Law in the Internet Society

Classifying Personal Data as Inalienable to Achieve Medicare For All

-- By AlisonRobins - 23 Dec 2020

Medicare for All (“MFA”) could feasibly work, but only if we govern personal data under an inalienability rule. The federal government could run a personal data bank to ensure privacy in a system in which all medical services—treatment, insurance, pharmaceutical—are under a single-payer program.

I. The Virus in Us, The Virus About Us

A. Technology: When Personal Data Becomes Patient Data

This option must include all personal data. Due to the increase in competition, private medical and related companies began collecting, using, buying, and selling user data as early as 1998. Though the marketplace prior to the internet was based on knowing personal information about buyers—product preference, shopping behavior, addresses—the Net allows for one seller to know about the buyer’s preferences in every sphere of the buyer’s online life outside of the individual transaction with the click of a button. In the sphere of medical care, buying and selling personal data becomes a violation of patient data as third-parties, such as insurers and private care facilities, can purchase someone’s behavioral data and deny them access to healthcare on that basis, not on their medical history (see below: digital redlining).

B. Legislating Personal Data Protection

i. The Lack of Knowledge on Personal Data

MFA will be inherently flawed unless lawmakers understand personal data privacy. HIPAA may protect patient data, but other personal data (behavior) is fair game. When private companies can sell non-patient data, they can take part in digital redlining. An insurer may access this data and see that you made risky purchases, limiting your ability to pay a claim, or that you browsed websites selling e-cigarettes, indicating a change in health not otherwise disclosed. The data bought may seem anonymous in the aggregate, but it can be identified technically. Without a law that limits all personal data sale and a single-payer plan, private medical services may use undisclosed personal data to deny treatment.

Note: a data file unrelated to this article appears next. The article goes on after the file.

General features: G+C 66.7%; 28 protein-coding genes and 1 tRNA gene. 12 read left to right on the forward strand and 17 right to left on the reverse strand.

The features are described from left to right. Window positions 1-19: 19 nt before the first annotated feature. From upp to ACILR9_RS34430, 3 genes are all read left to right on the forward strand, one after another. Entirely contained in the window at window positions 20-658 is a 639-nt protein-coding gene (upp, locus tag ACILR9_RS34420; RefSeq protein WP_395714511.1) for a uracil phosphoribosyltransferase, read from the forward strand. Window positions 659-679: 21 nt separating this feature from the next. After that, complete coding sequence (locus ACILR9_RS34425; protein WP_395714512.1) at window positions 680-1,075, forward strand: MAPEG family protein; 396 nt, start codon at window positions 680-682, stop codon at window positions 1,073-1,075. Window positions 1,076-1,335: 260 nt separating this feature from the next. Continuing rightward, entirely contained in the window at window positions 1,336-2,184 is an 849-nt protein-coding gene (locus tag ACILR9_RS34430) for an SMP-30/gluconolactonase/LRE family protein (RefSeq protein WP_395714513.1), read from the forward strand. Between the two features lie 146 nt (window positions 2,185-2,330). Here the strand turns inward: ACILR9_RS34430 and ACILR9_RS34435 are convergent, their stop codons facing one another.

ii. An Inalienable Personal Data Rule

The problem with any of the laws that attempt to govern our data is that they are run under a property rule: that data can be bought and sold. But this is a flawed scheme. Even when there is a breach, there are limited remedies under the property rule. Plaintiffs must have Article III standing in these cases, but it is difficult to determine proximate cause or ascertain the imminence of harm. Clapper v. Amnesty Int’l USA, 568 U.S. 398 (2013) established a strict standard of “certainly impending” harm that most times cannot be shown via a plaintiff’s asymmetrical information. If someone can show “certainly impending” harm, it is another challenge determining the value of the harm under a property rule.

An inalienability rule both allows for proper redress when there is a harm and further protects the data from future harm by taking it off the market. Consolidating all this data under a unified, government-run data bank eliminates an open data market. It also makes proving causation easier because there is only one option rather than dozens of other breaches to sift through. It may make it more difficult for an individual to share their own data, but it is better for a person’s rights in the long run not to sell data in the short run in order to prevent invasions of privacy in future transactions.

iii. Concerns